an end to "courts" (was RE: An end to "court appointedattorneys" )

Tim May tcmay at
Thu Aug 21 14:21:13 PDT 1997

At 5:58 PM -0700 8/21/97, Rishab Aiyer Ghosh wrote:

>unlike in the common-law, jury system, such arbitrators would perhaps
>be able to use their intelligence to figure things out by talking to the
>sides directly, instead of requiring lawyers to pick fights in matters of
>a "law"
>so distant from the people it affects that they can't interpret it directly.

The modern American legal system, at least in the many recent capital
murder cases which have received such wide publicity, is not about a
"search for truth," obviously. Instead, it is an adversarial system (no
surprise there) in which competing teams spend vast amounts of money trying
to derail the other side, get jurors dismissed because of "jury consultant"
models, etc.

As the Simpson case showed, the logic went like this:

Prosecution: "The DNA results showed a match to an average of two out of
the earth's 7 billion inhabitants. Mr. Simpson's DNA was one of them. "

Defense: "So how come you ain't lookin' for da other guy?"

Jurors: "Like Johnnie said, if it do not fit, you must acquit."

By the way, the McVeigh case was filled with the same nonsense, from both
sides, and from the defense side especially.  I know that if I had been
unfairly accused of planting such a bomb, I'd be screaming at the top of my
lungs and would have testified extensively in my own trial.

Yeah, yeah, yeah, I can already hear some of you about to argue that a
defendant's silence is not evidence of guilt. But this is precisely the
kind of legalistic nonsense we are talking about! (I am not saying silence
equals guilt, or that testimony can be compelled, but it only stands to
reason that a jury should take into consideration that a defendant--Simpson
or McVeigh--never testified, never gave his side of the story, never
explained this theory of how things happened, etc.)

Anyway, a machine has been set up to let these dueling adversarial teams
consume vast amounts of court and public resources.

OJ Simpson could have received a trial beginning 60 days after the murders,
lasting for no more than 10 days, and with his execution to follow within
30 days after that. (Yes, I would allow one "appeal," with a higher court
listening to any objections to how the lower court operated, etc., and
possibly ordering a new trial, etc. It should not take more than a day or

The adversarial machine is made worse by the vast public subsidies of both
sides, the endless delays, and the general "legalisms" used by both sides.

As a personal note, my father was an officer in the U.S. Navy, and served
on several courts martial. No capital murder cases, that I recall him
mentioning, but some might serious matters. As most of you must know, the
system is much different than the main U.S. legal system. And my father
believes the military system is vastly more just, and quicker, and cheaper.
A 3-man panel hears the evidence presented, asks questions, listens to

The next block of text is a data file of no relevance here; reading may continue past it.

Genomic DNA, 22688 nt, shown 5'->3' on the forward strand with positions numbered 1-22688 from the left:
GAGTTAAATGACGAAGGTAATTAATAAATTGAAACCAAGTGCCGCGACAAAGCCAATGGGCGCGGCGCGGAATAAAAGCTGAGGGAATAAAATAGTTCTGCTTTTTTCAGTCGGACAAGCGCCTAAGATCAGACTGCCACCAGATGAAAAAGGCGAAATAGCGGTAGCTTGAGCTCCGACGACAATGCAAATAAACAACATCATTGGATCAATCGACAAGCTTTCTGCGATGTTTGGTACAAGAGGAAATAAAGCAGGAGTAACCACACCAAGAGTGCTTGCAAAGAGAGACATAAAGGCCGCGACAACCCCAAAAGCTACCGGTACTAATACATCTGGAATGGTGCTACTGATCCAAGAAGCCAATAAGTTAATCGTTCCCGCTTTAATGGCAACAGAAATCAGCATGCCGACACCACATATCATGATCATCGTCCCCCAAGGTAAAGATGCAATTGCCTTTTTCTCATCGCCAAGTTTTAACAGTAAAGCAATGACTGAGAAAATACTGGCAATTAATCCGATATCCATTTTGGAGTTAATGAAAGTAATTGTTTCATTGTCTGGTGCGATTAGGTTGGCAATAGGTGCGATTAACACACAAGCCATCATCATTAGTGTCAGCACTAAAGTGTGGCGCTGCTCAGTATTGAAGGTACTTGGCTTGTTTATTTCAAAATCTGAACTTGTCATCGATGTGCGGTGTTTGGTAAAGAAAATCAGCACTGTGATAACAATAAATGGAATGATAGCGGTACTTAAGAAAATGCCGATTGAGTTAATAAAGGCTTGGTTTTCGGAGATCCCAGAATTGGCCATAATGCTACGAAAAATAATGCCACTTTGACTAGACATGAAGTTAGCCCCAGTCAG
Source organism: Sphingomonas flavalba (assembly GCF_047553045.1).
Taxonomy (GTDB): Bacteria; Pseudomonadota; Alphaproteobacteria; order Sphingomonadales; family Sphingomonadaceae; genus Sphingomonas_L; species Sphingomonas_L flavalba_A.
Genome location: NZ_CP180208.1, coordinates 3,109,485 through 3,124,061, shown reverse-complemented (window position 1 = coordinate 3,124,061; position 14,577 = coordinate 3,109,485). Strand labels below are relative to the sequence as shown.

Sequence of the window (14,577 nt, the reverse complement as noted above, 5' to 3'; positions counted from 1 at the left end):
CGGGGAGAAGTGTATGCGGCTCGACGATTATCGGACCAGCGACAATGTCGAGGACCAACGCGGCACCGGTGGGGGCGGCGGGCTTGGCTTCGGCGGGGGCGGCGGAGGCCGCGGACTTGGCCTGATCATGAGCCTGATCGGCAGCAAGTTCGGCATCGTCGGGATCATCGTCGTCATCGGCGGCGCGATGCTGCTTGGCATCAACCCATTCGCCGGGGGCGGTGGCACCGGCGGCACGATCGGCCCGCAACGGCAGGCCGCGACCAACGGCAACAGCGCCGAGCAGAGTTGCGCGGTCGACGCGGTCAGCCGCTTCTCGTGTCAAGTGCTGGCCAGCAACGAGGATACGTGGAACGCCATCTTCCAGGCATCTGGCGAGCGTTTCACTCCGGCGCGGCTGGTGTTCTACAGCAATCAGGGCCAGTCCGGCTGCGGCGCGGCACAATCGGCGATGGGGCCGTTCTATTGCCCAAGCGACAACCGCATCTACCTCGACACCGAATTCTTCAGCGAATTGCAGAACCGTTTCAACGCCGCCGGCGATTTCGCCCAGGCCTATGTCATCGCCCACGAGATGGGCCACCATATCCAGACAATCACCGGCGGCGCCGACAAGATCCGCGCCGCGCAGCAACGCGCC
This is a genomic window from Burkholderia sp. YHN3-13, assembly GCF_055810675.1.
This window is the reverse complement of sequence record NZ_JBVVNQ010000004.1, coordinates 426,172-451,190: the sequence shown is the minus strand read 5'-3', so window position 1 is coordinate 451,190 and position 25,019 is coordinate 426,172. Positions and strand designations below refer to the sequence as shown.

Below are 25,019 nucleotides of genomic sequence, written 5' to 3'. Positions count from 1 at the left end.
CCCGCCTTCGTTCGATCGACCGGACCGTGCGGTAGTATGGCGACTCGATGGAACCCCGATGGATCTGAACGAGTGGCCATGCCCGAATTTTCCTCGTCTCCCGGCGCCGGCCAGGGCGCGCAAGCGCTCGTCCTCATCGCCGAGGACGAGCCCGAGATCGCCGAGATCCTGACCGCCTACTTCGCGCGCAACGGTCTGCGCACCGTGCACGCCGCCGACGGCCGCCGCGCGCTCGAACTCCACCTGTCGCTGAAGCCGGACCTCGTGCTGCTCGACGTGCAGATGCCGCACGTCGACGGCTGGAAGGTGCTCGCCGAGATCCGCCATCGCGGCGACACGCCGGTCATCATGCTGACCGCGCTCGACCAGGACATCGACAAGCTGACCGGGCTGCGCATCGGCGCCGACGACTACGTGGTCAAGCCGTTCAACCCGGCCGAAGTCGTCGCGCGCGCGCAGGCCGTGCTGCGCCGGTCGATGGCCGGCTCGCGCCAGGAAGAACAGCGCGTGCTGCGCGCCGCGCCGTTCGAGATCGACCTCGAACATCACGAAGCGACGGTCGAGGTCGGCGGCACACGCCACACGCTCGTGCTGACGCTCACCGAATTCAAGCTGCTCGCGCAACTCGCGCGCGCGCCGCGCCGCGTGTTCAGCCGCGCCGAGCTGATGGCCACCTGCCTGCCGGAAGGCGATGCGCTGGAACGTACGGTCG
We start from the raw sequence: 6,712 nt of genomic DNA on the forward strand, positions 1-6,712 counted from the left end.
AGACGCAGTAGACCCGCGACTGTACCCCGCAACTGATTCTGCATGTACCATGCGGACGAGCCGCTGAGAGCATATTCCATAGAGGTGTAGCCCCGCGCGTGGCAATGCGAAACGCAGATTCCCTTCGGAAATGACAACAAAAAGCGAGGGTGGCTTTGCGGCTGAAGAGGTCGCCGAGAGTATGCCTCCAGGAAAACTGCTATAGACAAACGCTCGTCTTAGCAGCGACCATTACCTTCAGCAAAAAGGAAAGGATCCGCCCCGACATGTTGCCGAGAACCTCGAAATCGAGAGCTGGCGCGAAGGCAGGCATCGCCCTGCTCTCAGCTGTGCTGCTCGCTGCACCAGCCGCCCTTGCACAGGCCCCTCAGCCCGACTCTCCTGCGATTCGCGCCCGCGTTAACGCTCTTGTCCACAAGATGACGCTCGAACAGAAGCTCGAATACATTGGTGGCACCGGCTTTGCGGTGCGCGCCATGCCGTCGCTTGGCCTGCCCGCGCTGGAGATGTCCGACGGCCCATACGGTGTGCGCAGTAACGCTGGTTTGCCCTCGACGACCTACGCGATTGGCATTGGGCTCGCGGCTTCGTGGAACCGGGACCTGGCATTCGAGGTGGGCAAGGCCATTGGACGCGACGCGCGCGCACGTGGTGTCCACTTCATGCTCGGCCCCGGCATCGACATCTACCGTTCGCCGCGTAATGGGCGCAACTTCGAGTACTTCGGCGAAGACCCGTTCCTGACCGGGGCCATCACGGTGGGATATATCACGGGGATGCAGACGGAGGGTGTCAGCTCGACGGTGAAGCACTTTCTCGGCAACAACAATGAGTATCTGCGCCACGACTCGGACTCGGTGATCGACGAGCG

defense points, etc., and then adjourns to reach a verdict. All in a few
days, of course.

No jury consultants making sure that no college graduates are on the jury,
that enough blacks are seated, that facial expressions indicate likely
sympathies to the defendant, etc.

The U.S. system is corrupt. Hordes of lawyers--too many, of course--swarm
out into the "System," inflating legal bills, billing at $200 an hour for
the Xerox copying time of junior lawyers, and even charging lavish lunches
to the other side. (I could cite dozens of examples...)

Those of you who have taken McVeigh's "side" against Steven Jones should
consider this whole situation. McVeigh, who quite clearly "did it," will
now get a new lawyer--and his team!--to handle the appeal. More delays,
more time billed at $300 an hour for the new top lawyer, and at $200 x 4 =
$800 for his major assistants, and at some unknown rate for his clerks,
secretaries, etc., all for what? So that an additional $500K or so is
spent, with a delay now of an additional 4 to 6 months "for the new lawyers
to familiarize themselves with the 200,000 pages of transcripts"...and so

To what end? McVeigh did it, and only an Alice in Wonderland legalistic
society could even doubt it for a nanosecond.

(And in fact, we all accept this. Where's the real "outrage" that McVeigh
is being prosecuted for a crime he didn't commit? We were outraged that
Randy Weaver was entrapped on such a minor offense (shortening a rifle
barrel by an inch or two), and that his wife and son were then shot in an
ambush. We were outraged at Waco. We _are_ outraged at the treatment Abner
Louima received in NYC. But we are not outraged at McVeigh's treatment.
Because, as with OJ, anybody with three neurons to rub together knows he
did it. And yet the multi-year legal charade continues.)

--Tim May

There's something wrong when I'm a felon under an increasing number of laws.
Only one response to the key grabbers is warranted: "Death to Tyrants!"
Timothy C. May              | Crypto Anarchy: encryption, digital money,
tcmay at  408-728-0152 | anonymous networks, digital pseudonyms, zero
W.A.S.T.E.: Corralitos, CA  | knowledge, reputations, information markets,
Higher Power: 2^1398269     | black markets, collapse of governments.
"National borders aren't even speed bumps on the information superhighway."

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